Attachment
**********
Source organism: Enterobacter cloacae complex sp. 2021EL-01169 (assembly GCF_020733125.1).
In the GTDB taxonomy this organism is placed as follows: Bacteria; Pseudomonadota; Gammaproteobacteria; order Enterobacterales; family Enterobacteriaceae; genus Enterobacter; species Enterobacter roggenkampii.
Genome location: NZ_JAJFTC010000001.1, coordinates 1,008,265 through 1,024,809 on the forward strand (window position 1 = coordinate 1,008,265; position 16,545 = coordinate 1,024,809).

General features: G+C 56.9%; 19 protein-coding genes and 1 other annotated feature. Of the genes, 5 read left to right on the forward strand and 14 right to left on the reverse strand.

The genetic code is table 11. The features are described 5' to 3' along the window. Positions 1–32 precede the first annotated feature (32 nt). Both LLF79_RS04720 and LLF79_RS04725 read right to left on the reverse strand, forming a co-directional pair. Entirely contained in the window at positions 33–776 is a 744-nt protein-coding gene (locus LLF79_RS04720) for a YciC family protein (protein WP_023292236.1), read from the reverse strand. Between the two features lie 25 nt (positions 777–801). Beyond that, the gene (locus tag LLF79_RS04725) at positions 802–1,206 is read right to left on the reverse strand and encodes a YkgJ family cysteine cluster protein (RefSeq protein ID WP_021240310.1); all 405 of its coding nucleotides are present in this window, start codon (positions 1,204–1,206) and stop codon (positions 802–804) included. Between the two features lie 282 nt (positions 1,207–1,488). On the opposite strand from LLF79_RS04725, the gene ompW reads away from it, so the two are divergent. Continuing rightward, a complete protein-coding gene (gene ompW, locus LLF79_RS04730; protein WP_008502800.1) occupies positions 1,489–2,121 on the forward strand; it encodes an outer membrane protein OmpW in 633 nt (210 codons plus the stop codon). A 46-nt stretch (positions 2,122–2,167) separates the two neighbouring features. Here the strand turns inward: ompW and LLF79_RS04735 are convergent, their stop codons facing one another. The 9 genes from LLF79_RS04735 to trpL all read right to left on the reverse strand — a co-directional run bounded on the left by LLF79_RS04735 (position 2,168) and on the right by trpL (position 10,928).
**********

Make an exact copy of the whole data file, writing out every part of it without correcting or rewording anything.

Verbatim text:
Source organism: Enterobacter cloacae complex sp. 2021EL-01169 (assembly GCF_020733125.1).
In the GTDB taxonomy this organism is placed as follows: Bacteria; Pseudomonadota; Gammaproteobacteria; order Enterobacterales; family Enterobacteriaceae; genus Enterobacter; species Enterobacter roggenkampii.
Genome location: NZ_JAJFTC010000001.1, coordinates 1,008,265 through 1,024,809 on the forward strand (window position 1 = coordinate 1,008,265; position 16,545 = coordinate 1,024,809).

General features: G+C 56.9%; 19 protein-coding genes and 1 other annotated feature. Of the genes, 5 read left to right on the forward strand and 14 right to left on the reverse strand.

The genetic code is table 11. The features are described 5' to 3' along the window. Positions 1–32 precede the first annotated feature (32 nt). Both LLF79_RS04720 and LLF79_RS04725 read right to left on the reverse strand, forming a co-directional pair. Entirely contained in the window at positions 33–776 is a 744-nt protein-coding gene (locus LLF79_RS04720) for a YciC family protein (protein WP_023292236.1), read from the reverse strand. Between the two features lie 25 nt (positions 777–801). Beyond that, the gene (locus tag LLF79_RS04725) at positions 802–1,206 is read right to left on the reverse strand and encodes a YkgJ family cysteine cluster protein (RefSeq protein ID WP_021240310.1); all 405 of its coding nucleotides are present in this window, start codon (positions 1,204–1,206) and stop codon (positions 802–804) included. Between the two features lie 282 nt (positions 1,207–1,488). On the opposite strand from LLF79_RS04725, the gene ompW reads away from it, so the two are divergent. Continuing rightward, a complete protein-coding gene (gene ompW, locus LLF79_RS04730; protein WP_008502800.1) occupies positions 1,489–2,121 on the forward strand; it encodes an outer membrane protein OmpW in 633 nt (210 codons plus the stop codon). A 46-nt stretch (positions 2,122–2,167) separates the two neighbouring features. Here the strand turns inward: ompW and LLF79_RS04735 are convergent, their stop codons facing one another. The 9 genes from LLF79_RS04735 to trpL all read right to left on the reverse strand — a co-directional run bounded on the left by LLF79_RS04735 (position 2,168) and on the right by trpL (position 10,928).